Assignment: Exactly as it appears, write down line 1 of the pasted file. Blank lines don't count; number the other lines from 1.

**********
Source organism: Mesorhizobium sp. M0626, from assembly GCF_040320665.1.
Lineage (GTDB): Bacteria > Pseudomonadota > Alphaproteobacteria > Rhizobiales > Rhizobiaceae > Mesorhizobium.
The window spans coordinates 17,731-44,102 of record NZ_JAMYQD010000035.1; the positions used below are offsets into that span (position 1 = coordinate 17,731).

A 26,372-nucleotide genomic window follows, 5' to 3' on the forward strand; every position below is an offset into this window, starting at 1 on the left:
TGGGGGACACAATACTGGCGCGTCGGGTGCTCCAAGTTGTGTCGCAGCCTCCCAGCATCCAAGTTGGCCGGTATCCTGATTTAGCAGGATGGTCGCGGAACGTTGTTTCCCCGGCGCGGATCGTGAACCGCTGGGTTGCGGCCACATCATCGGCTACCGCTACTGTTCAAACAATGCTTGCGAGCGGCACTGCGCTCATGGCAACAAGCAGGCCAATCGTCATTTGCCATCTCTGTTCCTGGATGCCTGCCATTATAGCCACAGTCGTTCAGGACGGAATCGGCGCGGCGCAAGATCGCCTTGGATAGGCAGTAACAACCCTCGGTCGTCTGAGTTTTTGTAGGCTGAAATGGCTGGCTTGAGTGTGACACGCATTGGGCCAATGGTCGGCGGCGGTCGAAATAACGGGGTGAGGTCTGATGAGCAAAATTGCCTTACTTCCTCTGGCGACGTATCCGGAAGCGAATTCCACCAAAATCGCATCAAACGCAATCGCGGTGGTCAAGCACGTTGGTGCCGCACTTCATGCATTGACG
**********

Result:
Source organism: Mesorhizobium sp. M0626, from assembly GCF_040320665.1.